LinkedIn gets physical, debuts Events hub for people to plan in-person networking events

LinkedIn, the Microsoft-owned social network for the working world with around 650 million users, is known best as a place where people connect with each other online either to build work connections, for recruitment, or for professional development. Now, the company is taking a step to bring its networking features into the physical world: the company is launching a new feature called Events, a (currently free) tool for people to plan, announce and invite people to meetups and other get-togethers, in the physical world.

The feature — which will appear as a menu item in LinkedIn’s website and mobile app — is rolling out first in English-speaking countries starting October 17, with the aim to expand it to further non-English markets soon after that.

Ajay Datta, the head of product for LinkedIn India (where the app was developed; more on that below), believes that there is a clear gap in the market for a feature like this, much like you could argue Facebook’s events feature has served a role in the out-of-work world to plan casual events.

“I think there is a massive whitespace for events today,” he said. “People don’t have a single place to organise [work-related] offline meetups specific to an industry or a neighborhood. People want to find other people.”

You may recall a limited trial of the Events feature about a year ago in New York and San Francisco: the kinds of events that LinkedIn said were created with the pilot included meetups, training sessions, offsites, sales events and happy hours, so expect to see these popping up in the live product, too.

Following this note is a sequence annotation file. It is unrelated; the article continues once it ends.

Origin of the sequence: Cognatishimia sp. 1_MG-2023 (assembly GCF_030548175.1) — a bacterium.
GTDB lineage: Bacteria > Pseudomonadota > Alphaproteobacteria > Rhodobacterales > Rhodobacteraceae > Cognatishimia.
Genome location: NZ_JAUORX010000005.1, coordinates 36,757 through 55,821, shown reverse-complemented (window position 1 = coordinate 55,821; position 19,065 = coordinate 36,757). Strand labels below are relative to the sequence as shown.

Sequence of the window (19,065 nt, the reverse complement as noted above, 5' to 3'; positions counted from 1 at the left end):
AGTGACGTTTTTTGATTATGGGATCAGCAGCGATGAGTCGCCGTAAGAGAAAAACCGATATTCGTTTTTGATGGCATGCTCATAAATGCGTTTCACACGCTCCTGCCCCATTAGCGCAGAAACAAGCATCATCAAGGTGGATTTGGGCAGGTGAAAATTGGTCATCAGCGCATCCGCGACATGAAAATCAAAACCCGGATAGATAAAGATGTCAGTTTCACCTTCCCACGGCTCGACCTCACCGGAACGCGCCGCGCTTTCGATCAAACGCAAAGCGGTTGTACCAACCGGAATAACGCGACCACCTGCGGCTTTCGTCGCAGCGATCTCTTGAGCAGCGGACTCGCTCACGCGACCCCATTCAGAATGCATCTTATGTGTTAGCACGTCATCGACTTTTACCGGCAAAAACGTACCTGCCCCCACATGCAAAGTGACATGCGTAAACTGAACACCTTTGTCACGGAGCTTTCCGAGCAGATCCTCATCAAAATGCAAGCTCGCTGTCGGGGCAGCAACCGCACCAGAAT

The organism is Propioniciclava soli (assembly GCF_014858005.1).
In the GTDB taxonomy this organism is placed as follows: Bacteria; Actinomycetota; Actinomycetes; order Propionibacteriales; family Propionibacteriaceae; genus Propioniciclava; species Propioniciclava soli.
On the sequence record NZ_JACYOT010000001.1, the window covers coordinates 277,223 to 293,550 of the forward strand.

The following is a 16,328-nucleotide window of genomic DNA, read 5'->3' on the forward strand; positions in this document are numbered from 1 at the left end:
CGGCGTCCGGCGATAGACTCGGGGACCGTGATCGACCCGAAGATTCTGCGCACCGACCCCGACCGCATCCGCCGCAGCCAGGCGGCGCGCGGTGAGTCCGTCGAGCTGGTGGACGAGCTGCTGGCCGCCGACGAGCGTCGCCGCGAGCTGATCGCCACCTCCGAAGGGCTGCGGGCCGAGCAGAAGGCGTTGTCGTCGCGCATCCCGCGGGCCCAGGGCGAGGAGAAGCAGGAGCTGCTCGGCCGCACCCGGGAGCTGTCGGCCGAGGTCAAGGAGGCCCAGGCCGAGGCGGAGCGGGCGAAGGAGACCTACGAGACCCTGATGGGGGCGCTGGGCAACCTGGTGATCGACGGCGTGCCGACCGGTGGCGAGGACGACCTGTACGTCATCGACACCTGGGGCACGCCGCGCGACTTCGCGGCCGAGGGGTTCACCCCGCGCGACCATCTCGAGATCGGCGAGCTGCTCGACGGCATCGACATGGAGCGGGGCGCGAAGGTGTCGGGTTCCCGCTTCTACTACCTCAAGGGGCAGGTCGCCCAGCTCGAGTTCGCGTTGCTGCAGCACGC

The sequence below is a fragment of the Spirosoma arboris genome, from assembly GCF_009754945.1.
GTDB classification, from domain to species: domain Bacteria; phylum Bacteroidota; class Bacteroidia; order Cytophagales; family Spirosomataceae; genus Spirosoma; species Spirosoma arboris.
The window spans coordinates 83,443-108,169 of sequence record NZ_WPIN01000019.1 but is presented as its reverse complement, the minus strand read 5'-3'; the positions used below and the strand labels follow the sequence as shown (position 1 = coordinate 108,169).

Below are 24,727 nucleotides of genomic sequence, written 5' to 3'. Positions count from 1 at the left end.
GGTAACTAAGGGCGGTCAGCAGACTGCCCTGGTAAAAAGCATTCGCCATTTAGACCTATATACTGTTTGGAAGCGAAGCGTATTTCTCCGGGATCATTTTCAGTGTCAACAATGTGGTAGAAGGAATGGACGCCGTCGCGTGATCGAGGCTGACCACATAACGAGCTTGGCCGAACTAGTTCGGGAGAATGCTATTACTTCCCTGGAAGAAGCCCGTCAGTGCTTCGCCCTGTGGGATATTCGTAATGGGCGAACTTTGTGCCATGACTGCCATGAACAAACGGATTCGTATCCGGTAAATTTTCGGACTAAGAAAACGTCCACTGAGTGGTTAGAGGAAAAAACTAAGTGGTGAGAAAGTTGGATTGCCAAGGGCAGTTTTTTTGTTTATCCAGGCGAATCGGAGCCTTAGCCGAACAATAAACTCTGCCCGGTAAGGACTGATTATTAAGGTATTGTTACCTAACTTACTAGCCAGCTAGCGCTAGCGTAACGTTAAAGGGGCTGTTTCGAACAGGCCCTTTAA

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Events is also important because it is the first major, global feature to be built out of the company’s R&D office in Bangalore, India — a significant milestone for the team of engineers and others that are based there. Up to now, much of the work that they have done has been focused on regional tools or those specifically targeting emerging markets.

LinkedIn Lite, the company’s pared-down Android app for users in bandwidth-constrained markets, has probably been the  Bangalore office’s biggest win so far: it has now passed 10 million downloads in the 70+ countries where it is available.

To be clear, right now, Events is free to use and is fairly limited in its first iteration. You can create an announcement and invite first-person contacts, but you have no way to promote the event beyond your own organic reach on the platform (and wherever you might want to share the link outside it).

“Targeting is not the focus right now,” said Ajay Datta, the head of product at LinkedIn India. “Organic adoption is what we are looking for first before we look at anything else.”

You can lay out your plans, but there are no links to services to find and book out available spaces. You can’t create any ticketing or other limitations on attendance numbers, but you can include links to places where you might be able to manage such things, such as Eventbrite or any of its many competitors.

But if this starts to see traction — and I suspect that it will, because of its natural proximity to the social network to amplify an event, and the fact that most of the people who are hanging out on LinkedIn are likely to already be predisposed to engaging on it — you could imagine how LinkedIn might start to add on all of the above, and more. It says that other areas where it’s continuing to experiment to facilitate better in-person connections using include QR codes, business cards, and proximity-based beacons.